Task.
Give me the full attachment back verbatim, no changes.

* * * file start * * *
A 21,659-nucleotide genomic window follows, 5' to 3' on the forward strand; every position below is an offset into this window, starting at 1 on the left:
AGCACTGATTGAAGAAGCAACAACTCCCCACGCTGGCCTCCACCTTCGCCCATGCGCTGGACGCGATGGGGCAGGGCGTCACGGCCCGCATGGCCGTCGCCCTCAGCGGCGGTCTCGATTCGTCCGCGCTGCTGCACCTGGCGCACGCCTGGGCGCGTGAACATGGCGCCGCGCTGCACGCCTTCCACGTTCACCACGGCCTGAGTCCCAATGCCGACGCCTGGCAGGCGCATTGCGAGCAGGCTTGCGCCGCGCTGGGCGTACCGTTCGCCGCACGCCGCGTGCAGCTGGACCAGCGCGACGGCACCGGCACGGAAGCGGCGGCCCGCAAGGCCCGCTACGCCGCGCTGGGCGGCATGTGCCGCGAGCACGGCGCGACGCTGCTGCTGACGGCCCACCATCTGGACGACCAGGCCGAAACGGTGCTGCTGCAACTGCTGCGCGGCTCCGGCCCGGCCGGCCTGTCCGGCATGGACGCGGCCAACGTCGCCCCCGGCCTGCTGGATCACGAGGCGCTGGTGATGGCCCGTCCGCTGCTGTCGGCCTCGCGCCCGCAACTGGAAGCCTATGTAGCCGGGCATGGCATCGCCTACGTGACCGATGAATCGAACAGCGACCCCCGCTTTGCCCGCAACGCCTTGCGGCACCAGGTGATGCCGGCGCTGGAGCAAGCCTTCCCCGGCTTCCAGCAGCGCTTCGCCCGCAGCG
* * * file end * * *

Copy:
A 21,659-nucleotide genomic window follows, 5' to 3' on the forward strand; every position below is an offset into this window, starting at 1 on the left:
AGCACTGATTGAAGAAGCAACAACTCCCCACGCTGGCCTCCACCTTCGCCCATGCGCTGGACGCGATGGGGCAGGGCGTCACGGCCCGCATGGCCGTCGCCCTCAGCGGCGGTCTCGATTCGTCCGCGCTGCTGCACCTGGCGCACGCCTGGGCGCGTGAACATGGCGCCGCGCTGCACGCCTTCCACGTTCACCACGGCCTGAGTCCCAATGCCGACGCCTGGCAGGCGCATTGCGAGCAGGCTTGCGCCGCGCTGGGCGTACCGTTCGCCGCACGCCGCGTGCAGCTGGACCAGCGCGACGGCACCGGCACGGAAGCGGCGGCCCGCAAGGCCCGCTACGCCGCGCTGGGCGGCATGTGCCGCGAGCACGGCGCGACGCTGCTGCTGACGGCCCACCATCTGGACGACCAGGCCGAAACGGTGCTGCTGCAACTGCTGCGCGGCTCCGGCCCGGCCGGCCTGTCCGGCATGGACGCGGCCAACGTCGCCCCCGGCCTGCTGGATCACGAGGCGCTGGTGATGGCCCGTCCGCTGCTGTCGGCCTCGCGCCCGCAACTGGAAGCCTATGTAGCCGGGCATGGCATCGCCTACGTGACCGATGAATCGAACAGCGACCCCCGCTTTGCCCGCAACGCCTTGCGGCACCAGGTGATGCCGGCGCTGGAGCAAGCCTTCCCCGGCTTCCAGCAGCGCTTCGCCCGCAGCG